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01.07.2015

WHY WE NEED TO CONSUME ENOUGH FRUIT AND VEGETABLES

A national study entitled “Health Related Behaviour” found that only 23% of the Slovenian adult population has healthy to predominantly healthy eating habits. Other different studies have shown that the eating habits of most Slovenians are not healthy.

Typically, the basic energy value of an individual meal is already too high, and we consume too many total fats, which include too many saturated fats, and these importantly contribute to a higher incidence of cardiovascular diseases. Our diets do not consist of enough fruit and, above all, not enough vegetables and dietary fibres; the latter help guard the organism against the occurrence of chronic diseases. Another worrying finding is that persons between the ages of 25 and 49 are especially at risk of health issues arising from unhealthy diets.

It has long been established that fruits and vegetables are a key to a healthy diet. However, do we know why sufficient intake of these gifts from nature is really important? And finally, how much fruit and vegetables should we be consuming each day to satisfy the needs of our organism?

Chronic diseases are an important health-care problem. They include cardiovascular diseases, cancers, metabolic diseases and respiratory diseases. Poor eating habits are closely linked to the occurrence of such health problems, while on the other hand – healthy eating habits can importantly contribute to health protection and strengthening. Data shows that 41% of occurring modern diseases are closely related to poor eating habits, especially to the insufficient intake of fruit and vegetables. World Health Organisation data also shows that 40% of cancers may be prevented with a suitable lifestyle, which includes: moderate alcohol consumption, diet with enough fruit and vegetables, suitable physical activity and maintaining suitable body weight.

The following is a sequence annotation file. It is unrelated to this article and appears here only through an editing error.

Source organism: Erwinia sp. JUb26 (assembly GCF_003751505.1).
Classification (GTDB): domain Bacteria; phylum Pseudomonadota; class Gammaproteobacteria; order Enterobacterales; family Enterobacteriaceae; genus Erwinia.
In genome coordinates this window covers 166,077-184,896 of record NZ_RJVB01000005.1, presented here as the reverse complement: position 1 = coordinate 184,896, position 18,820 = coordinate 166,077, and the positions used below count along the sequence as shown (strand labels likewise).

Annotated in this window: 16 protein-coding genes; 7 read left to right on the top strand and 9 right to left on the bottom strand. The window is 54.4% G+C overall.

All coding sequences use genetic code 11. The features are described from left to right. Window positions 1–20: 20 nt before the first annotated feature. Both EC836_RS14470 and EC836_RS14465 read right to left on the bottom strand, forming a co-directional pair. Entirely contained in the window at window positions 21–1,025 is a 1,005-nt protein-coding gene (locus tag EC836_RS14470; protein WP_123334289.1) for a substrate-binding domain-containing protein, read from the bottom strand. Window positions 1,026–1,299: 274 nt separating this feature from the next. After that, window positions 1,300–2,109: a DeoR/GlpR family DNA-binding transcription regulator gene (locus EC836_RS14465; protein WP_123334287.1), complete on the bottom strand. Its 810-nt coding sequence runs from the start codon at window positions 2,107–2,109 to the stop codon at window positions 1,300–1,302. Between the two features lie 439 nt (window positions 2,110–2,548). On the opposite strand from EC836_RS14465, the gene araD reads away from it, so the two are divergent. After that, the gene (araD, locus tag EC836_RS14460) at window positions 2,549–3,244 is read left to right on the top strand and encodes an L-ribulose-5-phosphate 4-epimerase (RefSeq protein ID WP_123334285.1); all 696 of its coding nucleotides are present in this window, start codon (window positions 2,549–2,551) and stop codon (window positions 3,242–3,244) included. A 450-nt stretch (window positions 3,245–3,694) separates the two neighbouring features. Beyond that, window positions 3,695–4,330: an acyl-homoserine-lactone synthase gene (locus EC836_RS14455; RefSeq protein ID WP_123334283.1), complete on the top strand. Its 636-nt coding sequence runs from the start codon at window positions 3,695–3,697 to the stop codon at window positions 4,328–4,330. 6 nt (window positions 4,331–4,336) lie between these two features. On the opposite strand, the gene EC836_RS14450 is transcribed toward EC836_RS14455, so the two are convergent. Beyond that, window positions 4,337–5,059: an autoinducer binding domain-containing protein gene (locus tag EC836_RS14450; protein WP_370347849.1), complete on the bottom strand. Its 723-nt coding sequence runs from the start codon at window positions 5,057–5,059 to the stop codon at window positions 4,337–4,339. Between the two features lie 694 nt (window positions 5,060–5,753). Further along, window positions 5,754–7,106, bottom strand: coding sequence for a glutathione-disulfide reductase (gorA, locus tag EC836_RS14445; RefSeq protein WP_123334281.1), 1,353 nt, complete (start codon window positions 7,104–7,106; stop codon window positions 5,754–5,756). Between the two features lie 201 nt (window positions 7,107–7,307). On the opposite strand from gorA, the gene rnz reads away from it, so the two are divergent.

General dietary recommendations state that an adult should eat five units of fruit and vegetables every day (one unit weighs 80 grams). According to recommendations issued by the USDA (United States Department of Agriculture), each meal should consist of half a plate of fruit and vegetables.

It is important to stress that apart from a suitable quantity, diverse fruits and vegetables must be consumed. This way we can consume an adequately diverse set of substances, important for our health. The selection of fruits and vegetables should be as colourful as possible. Colour is usually connected with active substances. It is also recommended that most fruits and vegetables are consumed fresh, however when this option is not available, we can use frozen or preserved foods, which preserve many healthy substances.

Including fruits and vegetables in our diet is also useful because of their low caloric value –they help maintain suitable body weight. They also contain many vitamins, minerals and antioxidants. It is these substances that are nowadays put to the forefront, as it has been determined that fruit and vegetables contain hundreds of substances which have an antioxidantive effect, protect our bodies from free-radical injuries and inflammatory processes, and also lower the chance of many modern diseases. Vitamins and minerals in fruit and vegetables have an important role in the correct operation and maintenance of the immune system, and in the restoration and working of the organism. Another important fact that should be mentioned is that fruit and vegetables are rich in dietary fibres which help improve the metabolism, lower high values of total blood cholesterol and due to their structure enable a slower and more gradual release of sugars from food into the blood, thus decreasing the chance for type 2 diabetes.

All these benefits that fruits and vegetables bring to our health really dispel any reasons as to why we should not include them in our daily diets!

Lea Lukšič

SOURCES:
Gabrijelčič Blenkuš M., Gregorič M., Tivadar B., Koch V., Kostanjevec S., Fajdiga Turk V., Žalar A., Lavtar D., Kuhar D., Rozman U. 2009. Prehrambene navade odraslih prebivalcev Slovenije z vidika varovanja zdravja. (The eating habits of the adult population of Slovenia from the viewpoint of maintaining health) Inštitut za varovanje zdravja Republike Slovenije, 183 str. Institute for the Protection of Health of the Republic of Slovenia, 183 pages
Hunter K. J., Fletcher J. M. 2002. The antioxidant activity and composition of fresh, frozen, jarred and
canned vegetables. Innovative Food Science and Emerging Technologies, 3: 399–406
Aldwairji M. A., Chu J., Burley V. J., Orfila C. 2014. Analysis of dietary fibre of boiled and canned legumes commonly consumed in the United Kingdom. Journal of Food Composition and Analysis, 36: 111–116
Lukšič L. 2012. Antioksidativni potencial otrobov pire, navadne in tatarske ajde. (The antioxidant potential of bran paste, common and Tatar buckwheat.) Acta agriculturae Slovenica, 101: 167 – 177
Website: http://www.huffingtonpost.com/dr-lisa-young/healthy-food_b_1665279.html
Website: http://www.nutris.org/prehrana/abc-prehrane/splosno/94-smernice-zdrave-prehrane.html

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